- Technology allows clients to visualise the translation of a brief into concept
- Social media hasn't changed the game, but has doubled down on need for wow-factor
- The mix of Scandinavian minimalism and Eastern antiques creates a new niche
In the final instalment of Ex Animo with Samantha Drummond, we look at the other design considerations she has to make, not just the business strategy but the client interactions, social media, and the nexus between an eastern and western design aesthetic.
Ms Drummond was, like many in design, fond of pen and paper. As technology advanced, it became an increasingly important part of presenting a design vision to a client.
Much of her work takes place face to face and involves a deal of trust.
“A lot of my work is quite tactile, and it’s difficult to do over Zoom”.
“With high net worth clients, they are demanding and rightly so”, Ms Drummond said. “These are big-budget projects, and I have to be face to face”.
Technology has bridged the gap to an extent, but the challenge of distance remains.
High-quality renderings and virtual reality allowed Ms Drummond and her team to animate everything upfront, giving clients a feel for how she has translated their brief into near reality.
“I’ve learnt to use technology upfront, not just renders but full animations”.
The Instagram moment
Captivating a guest has always been at the heart of what Ms Drummond does, and when I asked her what difference the Instagram moment has had on her work, she said it shone more of a light on it.
With social media being so prominent now, what previously lived in the words of fine raconteurs and imaginations, is now waiting to be shared by visual media instead.
Social media wasn’t always on her mind before, but she said she’s now paying more attention to it.
“I really underestimated the power of social media and didn’t use it to the fullest potential. It’s changed significantly over the last five years”.
Consonant with her drive to create pure wonderment, Ms Drummond indicated what could form part of an upcoming project in the Philippines.
We have since become familiar with water displays, projections made onto canvasses of water erupting from fountains or descending from waterfalls. An example of such displays, but not of Ms Drummond’s, include the centrepiece of Jewel, Changi Airport in Singapore.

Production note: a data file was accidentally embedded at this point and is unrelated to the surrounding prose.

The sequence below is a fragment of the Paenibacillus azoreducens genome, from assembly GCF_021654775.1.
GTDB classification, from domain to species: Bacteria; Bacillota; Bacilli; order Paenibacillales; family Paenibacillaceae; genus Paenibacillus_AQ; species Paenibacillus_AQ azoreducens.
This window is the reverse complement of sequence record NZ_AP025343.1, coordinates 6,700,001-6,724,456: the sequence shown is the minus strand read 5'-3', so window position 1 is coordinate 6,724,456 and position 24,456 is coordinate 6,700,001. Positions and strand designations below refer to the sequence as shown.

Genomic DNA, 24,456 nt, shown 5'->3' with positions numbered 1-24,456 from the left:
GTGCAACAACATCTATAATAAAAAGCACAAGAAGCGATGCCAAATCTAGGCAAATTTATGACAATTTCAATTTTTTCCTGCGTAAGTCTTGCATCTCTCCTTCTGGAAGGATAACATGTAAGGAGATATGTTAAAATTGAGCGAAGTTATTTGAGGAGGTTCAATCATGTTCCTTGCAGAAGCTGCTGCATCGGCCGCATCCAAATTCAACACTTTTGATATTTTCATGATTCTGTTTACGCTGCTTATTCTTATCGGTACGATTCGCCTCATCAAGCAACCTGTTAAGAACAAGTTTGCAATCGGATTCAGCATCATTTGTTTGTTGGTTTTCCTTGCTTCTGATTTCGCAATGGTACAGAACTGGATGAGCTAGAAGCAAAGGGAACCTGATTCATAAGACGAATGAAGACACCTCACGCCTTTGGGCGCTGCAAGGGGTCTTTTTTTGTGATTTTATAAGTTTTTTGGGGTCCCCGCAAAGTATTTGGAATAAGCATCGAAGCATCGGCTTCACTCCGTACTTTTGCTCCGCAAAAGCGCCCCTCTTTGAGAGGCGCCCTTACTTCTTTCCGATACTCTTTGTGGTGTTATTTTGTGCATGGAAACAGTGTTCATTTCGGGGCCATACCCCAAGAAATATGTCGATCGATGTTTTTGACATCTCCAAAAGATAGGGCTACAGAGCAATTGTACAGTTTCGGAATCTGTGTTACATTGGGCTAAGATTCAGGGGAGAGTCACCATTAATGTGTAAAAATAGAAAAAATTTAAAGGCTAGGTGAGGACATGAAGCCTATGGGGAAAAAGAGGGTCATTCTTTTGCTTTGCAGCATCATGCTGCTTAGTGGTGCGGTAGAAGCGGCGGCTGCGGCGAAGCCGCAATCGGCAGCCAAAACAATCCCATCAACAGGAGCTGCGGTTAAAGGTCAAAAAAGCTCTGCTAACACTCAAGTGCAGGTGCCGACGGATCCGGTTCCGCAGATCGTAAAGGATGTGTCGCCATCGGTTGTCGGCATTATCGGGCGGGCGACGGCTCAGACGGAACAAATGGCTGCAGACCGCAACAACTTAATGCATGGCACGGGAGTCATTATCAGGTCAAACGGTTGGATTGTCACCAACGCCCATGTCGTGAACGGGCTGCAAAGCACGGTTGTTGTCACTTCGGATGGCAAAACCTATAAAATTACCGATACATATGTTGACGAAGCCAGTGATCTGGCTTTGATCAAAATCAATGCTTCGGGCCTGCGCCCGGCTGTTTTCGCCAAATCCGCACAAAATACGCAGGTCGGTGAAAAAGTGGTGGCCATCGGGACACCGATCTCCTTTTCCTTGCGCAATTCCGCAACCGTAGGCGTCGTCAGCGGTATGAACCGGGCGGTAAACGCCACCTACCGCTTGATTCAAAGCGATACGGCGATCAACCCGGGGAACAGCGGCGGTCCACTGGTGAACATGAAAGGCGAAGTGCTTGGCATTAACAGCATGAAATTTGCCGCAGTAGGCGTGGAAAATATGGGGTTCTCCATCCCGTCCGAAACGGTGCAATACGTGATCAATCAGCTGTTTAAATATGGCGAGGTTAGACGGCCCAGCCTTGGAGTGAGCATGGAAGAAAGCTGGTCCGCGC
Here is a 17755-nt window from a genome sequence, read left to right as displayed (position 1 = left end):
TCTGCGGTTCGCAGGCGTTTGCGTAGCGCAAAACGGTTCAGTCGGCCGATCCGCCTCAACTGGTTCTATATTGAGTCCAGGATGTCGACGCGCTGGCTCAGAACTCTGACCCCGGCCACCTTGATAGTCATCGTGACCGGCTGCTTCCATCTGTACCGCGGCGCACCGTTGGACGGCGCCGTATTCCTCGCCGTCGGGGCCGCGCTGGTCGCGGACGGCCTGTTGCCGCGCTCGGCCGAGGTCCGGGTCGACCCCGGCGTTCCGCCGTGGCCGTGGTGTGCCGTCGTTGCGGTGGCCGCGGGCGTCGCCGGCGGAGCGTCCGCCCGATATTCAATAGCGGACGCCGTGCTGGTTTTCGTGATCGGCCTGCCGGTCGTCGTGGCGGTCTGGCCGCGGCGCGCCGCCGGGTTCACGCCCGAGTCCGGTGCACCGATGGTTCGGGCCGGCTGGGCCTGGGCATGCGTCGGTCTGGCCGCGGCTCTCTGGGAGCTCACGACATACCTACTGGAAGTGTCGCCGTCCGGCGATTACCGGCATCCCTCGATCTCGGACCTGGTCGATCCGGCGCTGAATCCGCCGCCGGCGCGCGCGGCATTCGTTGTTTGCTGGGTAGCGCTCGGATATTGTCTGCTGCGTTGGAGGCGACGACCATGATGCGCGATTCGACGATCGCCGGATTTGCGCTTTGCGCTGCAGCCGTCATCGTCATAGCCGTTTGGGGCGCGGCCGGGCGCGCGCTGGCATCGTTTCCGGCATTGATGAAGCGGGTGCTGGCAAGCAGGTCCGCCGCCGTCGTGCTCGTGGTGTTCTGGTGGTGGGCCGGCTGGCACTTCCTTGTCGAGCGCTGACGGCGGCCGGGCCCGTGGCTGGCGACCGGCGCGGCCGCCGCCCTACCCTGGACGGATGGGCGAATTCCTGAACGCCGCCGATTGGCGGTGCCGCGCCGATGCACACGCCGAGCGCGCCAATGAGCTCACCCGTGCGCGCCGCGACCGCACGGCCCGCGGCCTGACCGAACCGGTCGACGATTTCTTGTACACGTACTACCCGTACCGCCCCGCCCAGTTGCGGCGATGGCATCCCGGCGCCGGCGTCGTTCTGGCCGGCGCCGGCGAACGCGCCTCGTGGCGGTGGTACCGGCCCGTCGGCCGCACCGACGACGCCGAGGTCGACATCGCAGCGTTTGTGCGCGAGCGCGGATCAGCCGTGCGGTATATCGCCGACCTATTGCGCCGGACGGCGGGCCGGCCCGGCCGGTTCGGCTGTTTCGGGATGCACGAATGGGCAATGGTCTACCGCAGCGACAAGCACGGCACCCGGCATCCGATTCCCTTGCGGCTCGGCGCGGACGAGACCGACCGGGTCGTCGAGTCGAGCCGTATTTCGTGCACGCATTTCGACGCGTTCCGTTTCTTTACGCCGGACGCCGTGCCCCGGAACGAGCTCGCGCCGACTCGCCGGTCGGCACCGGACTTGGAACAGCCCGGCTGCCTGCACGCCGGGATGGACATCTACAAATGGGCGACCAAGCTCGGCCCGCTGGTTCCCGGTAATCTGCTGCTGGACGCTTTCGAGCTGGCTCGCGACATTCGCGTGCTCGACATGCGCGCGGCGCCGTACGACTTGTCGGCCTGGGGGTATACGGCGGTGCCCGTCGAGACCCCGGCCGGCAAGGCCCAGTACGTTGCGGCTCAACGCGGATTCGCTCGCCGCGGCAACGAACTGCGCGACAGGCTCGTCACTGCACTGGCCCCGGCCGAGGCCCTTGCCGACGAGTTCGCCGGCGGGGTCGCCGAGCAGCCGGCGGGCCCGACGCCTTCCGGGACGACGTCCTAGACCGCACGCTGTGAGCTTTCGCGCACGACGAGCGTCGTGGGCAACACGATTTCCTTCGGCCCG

In the new development, Ms Drummond foreshadowed, water will not be the medium of choice.
Instead, stunning glasswork will act as a backdrop for displays to be projected onto. It was a tough find, but she said she was put in touch with world-renowned artist Nikolas Weinstein to create the glass pieces.
The vision behind the art has seen it move beyond a projection medium to being truly integrated into the resort space, wrapping around the main escalator as it takes guests up.
“It’s based on mangrove vines, an art piece you can walk through”.
“That’s the level I’m trying to take it to now”, Ms Drummond said. “Now more so, I’m trying to do more integrated ‘wow spaces’, rather than just a piece you look at. It’s nice to be able to walk through it and experience it, and it becomes part of the interior.”
The East-West nexus
Originally a family-based decision, the move to Europe has provided a welcome challenge and caprice to design work.
Ms Drummond said there is a wealth of opportunities in Europe, with many incredible canvasses to work on and aesthetics to develop.
“Europe has some absolutely beautiful cities and incredible buildings. To be able to refurbish and regentrify them, I think they’re quite exciting projects. I’d like to do some of those.”
The ancient castles and centuries-old heritage have a unique appeal to many tourists, however, she said that “a lot of these hotels haven’t been renovated for years”.
Aesthetic is also a unique proposition. Prior to Covid, tourists hailing from Asia were plentiful, but the market and aesthetic did not completely align.
“I do believe the European hotels and resorts could do with a little bit of an injection of a different aesthetic sometimes.
The Asian market has a different mindset, a different aesthetic and a different expectation.”
Ms Drummond said design cues were an intersect between east and west:
“I’ve been doing a lot of Scandinavian design with Asian antiques; I just like the aesthetic. It’s quite pared back.”
We will have to wait for these upcoming designs and what other work in Europe comes to fruition.
It was an incredible opportunity to speak with Samantha Drummond in this first edition of Ex Animo, with Ms Drummond setting the tone for future editions.